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Mario & Luigi: Dream Team Review

Mario & Luigi: Dream Team Review

Outside of spin-off titles like Luigi’s Mansion, Mario’s younger brother, Luigi, has been in the shadow of his older brother, always tagging alongside him. We get to see how Luigi’s feels on the outside, but we haven’t gotten a chance yet to see what he’s thinking on the inside. Following up on Bowser’s Inside Story, which gave us an “inside” look into Bowser, Alphadream and Nintendo have a new follow-up featuring a look into Luigi’s dreams with the wonderfully ironic subtitle “Dream Team”. Taking cues from the prior games and adding in its own new features, Dream Team aims to rise above its predecessors with some changes being better than others.

Two of the prior Mario & Luigi games already featured the Mushroom Kingdom, so Dream Team moves the location to a new area called Pi’illo Island by the way of Princess Peach getting an invitation to explore the island, bringing along the Mario Bros. in tow. Things aren’t what they seem after Luigi opens up a mysterious dream portal after sleeping on an ancient stone pillow. The Princess then gets captured by a mysterious bat-like creature called Antasma. One things leads to another and the brothers end up having to trek around the island using Luigi’s new dream ability to track down and stop Antasma from taking over the island.

While not quite at the same level as some of the prior games, the Western localization for Dream Team is still very good. The game features a nice mix of serious, silly and downright comedic scenes in equal measure and there’s more eccentric characters present than you could shake a stick at. There are some faults, like Antasma being left feeling one-dimensional as the character and the fact he plays second-fiddle to Bowser later in the game, but returning characters like Broque Monsieur with his hilarious French accent from Bowser’s Inside Story helps to even out the flaws.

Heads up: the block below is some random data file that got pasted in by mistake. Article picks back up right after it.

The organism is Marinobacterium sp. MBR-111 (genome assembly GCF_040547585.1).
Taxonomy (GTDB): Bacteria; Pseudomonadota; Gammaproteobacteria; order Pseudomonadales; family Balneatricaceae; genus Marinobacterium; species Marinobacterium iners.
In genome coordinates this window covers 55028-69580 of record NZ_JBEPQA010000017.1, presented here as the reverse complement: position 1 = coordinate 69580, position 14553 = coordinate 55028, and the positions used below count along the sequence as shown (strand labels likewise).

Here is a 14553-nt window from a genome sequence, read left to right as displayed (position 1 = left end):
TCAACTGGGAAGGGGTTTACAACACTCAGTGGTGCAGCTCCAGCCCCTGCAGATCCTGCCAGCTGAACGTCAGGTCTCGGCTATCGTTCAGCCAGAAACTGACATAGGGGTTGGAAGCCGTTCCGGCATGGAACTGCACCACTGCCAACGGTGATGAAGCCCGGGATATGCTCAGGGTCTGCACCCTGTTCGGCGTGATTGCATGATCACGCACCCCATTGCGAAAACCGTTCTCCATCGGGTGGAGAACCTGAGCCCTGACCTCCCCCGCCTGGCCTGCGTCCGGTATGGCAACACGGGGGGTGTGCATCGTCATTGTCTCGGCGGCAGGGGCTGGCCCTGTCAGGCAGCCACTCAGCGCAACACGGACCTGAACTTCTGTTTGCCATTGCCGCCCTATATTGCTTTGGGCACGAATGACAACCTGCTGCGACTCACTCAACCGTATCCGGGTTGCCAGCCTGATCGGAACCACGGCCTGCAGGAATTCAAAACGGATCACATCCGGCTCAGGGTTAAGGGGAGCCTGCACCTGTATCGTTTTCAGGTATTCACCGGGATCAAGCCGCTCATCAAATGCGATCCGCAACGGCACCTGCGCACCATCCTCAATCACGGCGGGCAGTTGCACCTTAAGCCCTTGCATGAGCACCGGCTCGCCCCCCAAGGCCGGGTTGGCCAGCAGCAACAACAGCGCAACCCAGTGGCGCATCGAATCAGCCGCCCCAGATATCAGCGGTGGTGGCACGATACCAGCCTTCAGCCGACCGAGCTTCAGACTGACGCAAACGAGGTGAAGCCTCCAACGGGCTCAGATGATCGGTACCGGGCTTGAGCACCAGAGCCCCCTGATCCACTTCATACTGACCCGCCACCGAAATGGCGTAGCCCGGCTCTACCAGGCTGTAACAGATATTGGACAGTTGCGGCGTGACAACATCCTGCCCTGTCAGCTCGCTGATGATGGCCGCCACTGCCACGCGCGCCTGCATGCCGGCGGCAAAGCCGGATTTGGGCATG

As far as gameplay goes, one of the major issues present in Dream Team is the incessant amount of tutorials that occur almost every half-hour until you get past the first third of the game. Nintendo was criticized for the lack of tutorials and explanations that made Paper Mario: Sticker Star a chore to figure out what to do next, but instead of hitting a nice middle ground, Dream Team assumes the player can’t figure anything out and basically gives away the early puzzles by explaining them step-by-step. It feels incredibly patronizing to the player, especially if one played any of the prior games. It’s understandable to include it for newer players, but the option to skip these entirely should have been available.

For those who aren’t already familiar with the series, the Mario & Luigi series is a mix of RPG elements and the platforming aspects the Mario series is known for. Players can either touch the enemy on the map to instigate a battle or attack them for a pre-emptive attack. Initial battles feature the use of jumping and swinging hammers at foes, but as the game progresses various items and special moves are introduced to spice things up.

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